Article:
CBN, or cannabinol, is a mildly psychoactive cannabinoid found in smaller concentrations in cannabis than its more famous cousins like THC and CBD. Unlike those cannabinoids, however, cannabinol does not directly derive from the precursor molecule, CBG. Rather, CBN is derived from the oxidation of THCA. As dried cannabis ages, THCA naturally converts into CBNA, the direct precursor of CBN. As such, the overall content of CBNA may broadly be used to ascertain the age of dried cannabis; the more it contains, the older it is.

CBN Medical Research

As is the case for other cannabinoids, medical research into the potential medical properties of cannabinol is currently ongoing. Below we present a small sample of peer-reviewed investigation.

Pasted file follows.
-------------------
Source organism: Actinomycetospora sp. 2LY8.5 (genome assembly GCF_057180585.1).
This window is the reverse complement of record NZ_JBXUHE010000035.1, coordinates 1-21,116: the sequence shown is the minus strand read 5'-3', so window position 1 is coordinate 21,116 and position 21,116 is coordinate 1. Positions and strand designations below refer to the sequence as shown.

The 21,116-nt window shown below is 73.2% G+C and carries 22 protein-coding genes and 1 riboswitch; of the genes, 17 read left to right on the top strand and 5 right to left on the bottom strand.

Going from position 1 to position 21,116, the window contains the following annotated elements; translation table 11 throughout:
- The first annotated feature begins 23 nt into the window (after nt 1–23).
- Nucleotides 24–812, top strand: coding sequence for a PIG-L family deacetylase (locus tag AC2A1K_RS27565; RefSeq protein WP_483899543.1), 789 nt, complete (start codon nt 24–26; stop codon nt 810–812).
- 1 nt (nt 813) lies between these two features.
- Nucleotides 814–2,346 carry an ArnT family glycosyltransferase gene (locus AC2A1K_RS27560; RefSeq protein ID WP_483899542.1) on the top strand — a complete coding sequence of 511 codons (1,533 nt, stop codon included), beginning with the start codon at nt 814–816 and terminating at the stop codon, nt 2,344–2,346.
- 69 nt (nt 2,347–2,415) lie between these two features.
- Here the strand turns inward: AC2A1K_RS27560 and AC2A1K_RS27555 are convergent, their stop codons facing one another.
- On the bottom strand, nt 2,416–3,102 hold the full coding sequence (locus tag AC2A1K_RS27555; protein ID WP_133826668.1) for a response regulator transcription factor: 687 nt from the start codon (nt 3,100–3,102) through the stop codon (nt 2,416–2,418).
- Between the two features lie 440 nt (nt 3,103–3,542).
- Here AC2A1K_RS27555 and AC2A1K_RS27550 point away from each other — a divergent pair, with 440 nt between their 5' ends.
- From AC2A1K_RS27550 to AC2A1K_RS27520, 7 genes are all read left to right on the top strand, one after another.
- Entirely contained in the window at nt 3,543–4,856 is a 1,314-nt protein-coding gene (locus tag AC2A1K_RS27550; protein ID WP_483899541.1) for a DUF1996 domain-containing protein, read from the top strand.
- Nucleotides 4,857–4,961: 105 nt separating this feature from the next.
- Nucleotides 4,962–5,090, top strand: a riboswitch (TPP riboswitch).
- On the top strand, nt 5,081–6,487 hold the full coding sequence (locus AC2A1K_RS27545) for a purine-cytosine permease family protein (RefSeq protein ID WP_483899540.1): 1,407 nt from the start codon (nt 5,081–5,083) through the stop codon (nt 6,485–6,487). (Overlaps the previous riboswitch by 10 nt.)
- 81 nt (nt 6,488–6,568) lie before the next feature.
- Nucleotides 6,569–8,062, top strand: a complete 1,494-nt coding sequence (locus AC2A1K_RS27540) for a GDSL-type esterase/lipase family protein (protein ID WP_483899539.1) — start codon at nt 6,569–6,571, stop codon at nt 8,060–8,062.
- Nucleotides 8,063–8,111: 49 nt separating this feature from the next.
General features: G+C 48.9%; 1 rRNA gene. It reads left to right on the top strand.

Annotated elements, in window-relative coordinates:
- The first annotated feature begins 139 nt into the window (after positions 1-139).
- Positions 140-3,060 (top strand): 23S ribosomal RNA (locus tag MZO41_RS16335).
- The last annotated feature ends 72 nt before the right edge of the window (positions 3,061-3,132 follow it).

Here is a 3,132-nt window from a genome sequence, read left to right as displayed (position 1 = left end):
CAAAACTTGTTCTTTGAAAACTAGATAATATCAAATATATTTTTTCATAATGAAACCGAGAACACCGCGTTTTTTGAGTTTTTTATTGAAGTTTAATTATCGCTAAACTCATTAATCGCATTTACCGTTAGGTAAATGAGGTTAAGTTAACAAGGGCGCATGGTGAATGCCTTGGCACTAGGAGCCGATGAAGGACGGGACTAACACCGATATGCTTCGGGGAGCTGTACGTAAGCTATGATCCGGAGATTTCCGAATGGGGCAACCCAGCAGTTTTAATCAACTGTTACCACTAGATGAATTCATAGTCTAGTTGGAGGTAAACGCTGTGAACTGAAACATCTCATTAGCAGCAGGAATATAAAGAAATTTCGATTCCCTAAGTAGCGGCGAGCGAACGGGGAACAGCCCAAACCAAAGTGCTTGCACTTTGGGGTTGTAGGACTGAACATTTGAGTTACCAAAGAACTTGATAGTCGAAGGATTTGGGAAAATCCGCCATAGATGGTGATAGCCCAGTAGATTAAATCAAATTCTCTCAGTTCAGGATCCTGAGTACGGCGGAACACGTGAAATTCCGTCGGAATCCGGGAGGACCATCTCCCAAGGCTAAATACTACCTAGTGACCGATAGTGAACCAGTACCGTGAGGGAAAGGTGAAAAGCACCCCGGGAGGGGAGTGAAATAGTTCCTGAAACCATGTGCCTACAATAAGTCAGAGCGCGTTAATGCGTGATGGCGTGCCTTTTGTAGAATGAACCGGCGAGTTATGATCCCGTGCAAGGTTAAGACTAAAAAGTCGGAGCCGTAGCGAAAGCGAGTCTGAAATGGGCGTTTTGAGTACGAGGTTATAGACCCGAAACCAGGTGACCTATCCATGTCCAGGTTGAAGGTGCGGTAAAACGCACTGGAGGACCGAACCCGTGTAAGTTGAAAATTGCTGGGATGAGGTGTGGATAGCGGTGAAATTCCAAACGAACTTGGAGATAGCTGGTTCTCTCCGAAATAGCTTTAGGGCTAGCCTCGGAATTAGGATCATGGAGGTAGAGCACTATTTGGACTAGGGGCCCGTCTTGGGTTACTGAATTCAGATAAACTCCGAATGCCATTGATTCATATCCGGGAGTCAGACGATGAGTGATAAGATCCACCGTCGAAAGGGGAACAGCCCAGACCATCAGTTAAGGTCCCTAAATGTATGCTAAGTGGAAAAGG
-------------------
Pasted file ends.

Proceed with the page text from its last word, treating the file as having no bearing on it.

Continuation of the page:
ALS: Cannabinol delays symptom onset in SOD1 (G93A) transgenic mice without affecting survival
Analgesic: Δ9-Tetrahydrocannabinol and Cannabinol Activate Capsaicin-Sensitive Sensory Nerves via a CB1 and CB2 Cannabinoid Receptor-Independent Mechanism
Antibacterial: Antibacterial cannabinoids from Cannabis sativa: a structure-activity study
Appetite: Cannabinol and cannabidiol exert opposing effects on rat feeding patterns
Inflammation: Cannabinoids and the immune system:Potential for the treatment of inflammatory diseases?